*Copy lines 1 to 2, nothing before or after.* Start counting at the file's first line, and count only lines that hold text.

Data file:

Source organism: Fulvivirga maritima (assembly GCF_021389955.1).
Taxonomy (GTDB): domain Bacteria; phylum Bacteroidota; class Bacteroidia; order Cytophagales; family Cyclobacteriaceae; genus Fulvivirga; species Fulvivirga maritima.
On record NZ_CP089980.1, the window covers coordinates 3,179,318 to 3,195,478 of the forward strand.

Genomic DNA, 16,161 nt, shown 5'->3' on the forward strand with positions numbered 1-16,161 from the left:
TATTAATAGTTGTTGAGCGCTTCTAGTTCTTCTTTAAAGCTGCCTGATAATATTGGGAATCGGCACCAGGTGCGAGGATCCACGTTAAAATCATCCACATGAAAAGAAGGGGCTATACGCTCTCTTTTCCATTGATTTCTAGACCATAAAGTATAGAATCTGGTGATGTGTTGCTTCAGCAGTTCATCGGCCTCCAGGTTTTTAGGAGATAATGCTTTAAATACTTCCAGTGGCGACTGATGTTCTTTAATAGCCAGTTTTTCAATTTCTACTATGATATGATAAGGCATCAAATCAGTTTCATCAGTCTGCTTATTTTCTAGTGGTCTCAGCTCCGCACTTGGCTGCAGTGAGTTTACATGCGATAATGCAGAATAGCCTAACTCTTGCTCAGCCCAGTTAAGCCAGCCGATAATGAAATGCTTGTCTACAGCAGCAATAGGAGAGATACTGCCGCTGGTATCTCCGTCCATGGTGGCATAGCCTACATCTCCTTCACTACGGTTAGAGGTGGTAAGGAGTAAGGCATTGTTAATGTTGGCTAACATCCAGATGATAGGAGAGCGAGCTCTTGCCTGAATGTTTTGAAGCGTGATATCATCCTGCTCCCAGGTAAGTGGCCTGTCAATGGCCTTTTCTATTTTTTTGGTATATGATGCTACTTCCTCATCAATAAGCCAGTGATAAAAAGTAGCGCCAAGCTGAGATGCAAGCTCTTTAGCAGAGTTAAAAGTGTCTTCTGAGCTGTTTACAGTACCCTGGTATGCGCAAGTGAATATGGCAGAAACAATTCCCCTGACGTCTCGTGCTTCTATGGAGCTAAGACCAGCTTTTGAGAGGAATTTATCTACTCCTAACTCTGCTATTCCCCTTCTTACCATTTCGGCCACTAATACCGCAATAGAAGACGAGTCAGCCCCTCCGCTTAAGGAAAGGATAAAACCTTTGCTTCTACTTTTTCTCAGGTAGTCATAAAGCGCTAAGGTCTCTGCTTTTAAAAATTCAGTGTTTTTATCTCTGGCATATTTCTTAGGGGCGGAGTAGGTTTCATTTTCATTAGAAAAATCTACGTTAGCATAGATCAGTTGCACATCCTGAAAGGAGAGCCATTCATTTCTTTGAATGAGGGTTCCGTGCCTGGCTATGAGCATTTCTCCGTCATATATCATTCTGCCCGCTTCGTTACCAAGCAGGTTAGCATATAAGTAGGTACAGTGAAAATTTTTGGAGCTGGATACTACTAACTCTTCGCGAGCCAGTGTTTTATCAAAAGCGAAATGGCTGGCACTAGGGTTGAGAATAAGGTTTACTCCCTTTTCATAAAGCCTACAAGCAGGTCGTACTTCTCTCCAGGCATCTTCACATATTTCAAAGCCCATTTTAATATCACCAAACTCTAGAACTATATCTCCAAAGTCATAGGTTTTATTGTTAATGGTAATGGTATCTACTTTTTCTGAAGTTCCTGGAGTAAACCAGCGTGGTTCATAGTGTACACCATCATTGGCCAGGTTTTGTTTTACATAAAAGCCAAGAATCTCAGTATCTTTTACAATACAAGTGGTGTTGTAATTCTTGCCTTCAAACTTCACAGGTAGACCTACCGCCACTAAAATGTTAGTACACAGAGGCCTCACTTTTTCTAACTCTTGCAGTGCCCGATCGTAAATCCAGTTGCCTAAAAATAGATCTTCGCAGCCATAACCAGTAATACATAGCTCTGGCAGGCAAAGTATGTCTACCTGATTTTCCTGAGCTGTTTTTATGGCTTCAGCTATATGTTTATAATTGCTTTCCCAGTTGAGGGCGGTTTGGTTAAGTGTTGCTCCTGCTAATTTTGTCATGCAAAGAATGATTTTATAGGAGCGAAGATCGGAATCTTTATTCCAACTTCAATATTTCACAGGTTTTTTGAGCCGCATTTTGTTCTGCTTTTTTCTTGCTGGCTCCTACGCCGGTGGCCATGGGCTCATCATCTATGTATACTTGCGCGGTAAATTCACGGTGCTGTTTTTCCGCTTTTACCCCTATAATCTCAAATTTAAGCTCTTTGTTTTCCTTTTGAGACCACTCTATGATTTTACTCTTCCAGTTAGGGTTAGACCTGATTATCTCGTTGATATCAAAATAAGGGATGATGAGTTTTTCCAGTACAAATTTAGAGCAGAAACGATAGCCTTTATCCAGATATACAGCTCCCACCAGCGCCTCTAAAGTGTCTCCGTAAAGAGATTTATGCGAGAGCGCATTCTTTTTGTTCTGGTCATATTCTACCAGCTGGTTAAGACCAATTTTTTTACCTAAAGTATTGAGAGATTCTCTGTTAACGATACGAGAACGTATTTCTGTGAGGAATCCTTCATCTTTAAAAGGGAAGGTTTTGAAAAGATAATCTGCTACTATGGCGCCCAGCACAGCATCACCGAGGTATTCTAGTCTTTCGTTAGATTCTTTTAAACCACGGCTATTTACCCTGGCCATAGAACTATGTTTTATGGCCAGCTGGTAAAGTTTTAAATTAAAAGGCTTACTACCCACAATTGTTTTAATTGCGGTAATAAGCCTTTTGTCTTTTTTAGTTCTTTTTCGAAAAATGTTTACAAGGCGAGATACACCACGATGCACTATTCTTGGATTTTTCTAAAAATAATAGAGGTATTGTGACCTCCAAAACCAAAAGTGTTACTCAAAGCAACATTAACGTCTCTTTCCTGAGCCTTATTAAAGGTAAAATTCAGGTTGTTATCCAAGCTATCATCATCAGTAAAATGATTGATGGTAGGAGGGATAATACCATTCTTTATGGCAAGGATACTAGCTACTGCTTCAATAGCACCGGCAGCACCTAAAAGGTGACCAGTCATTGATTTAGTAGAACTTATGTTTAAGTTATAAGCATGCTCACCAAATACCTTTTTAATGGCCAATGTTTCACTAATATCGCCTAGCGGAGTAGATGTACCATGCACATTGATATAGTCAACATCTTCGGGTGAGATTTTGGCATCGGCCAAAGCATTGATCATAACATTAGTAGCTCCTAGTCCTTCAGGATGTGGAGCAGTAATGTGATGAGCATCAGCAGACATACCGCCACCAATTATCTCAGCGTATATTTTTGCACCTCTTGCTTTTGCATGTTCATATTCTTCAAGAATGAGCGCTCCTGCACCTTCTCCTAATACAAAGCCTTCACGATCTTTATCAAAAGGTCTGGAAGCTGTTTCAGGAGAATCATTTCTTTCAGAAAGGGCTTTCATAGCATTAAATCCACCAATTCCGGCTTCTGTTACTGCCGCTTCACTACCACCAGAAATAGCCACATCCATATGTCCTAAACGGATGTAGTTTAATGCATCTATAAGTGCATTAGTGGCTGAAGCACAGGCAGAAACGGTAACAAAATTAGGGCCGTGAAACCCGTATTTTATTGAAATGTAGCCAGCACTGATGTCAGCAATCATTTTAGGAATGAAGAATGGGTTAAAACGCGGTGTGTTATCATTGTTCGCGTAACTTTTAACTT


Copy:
Source organism: Fulvivirga maritima (assembly GCF_021389955.1).
Taxonomy (GTDB): domain Bacteria; phylum Bacteroidota; class Bacteroidia; order Cytophagales; family Cyclobacteriaceae; genus Fulvivirga; species Fulvivirga maritima.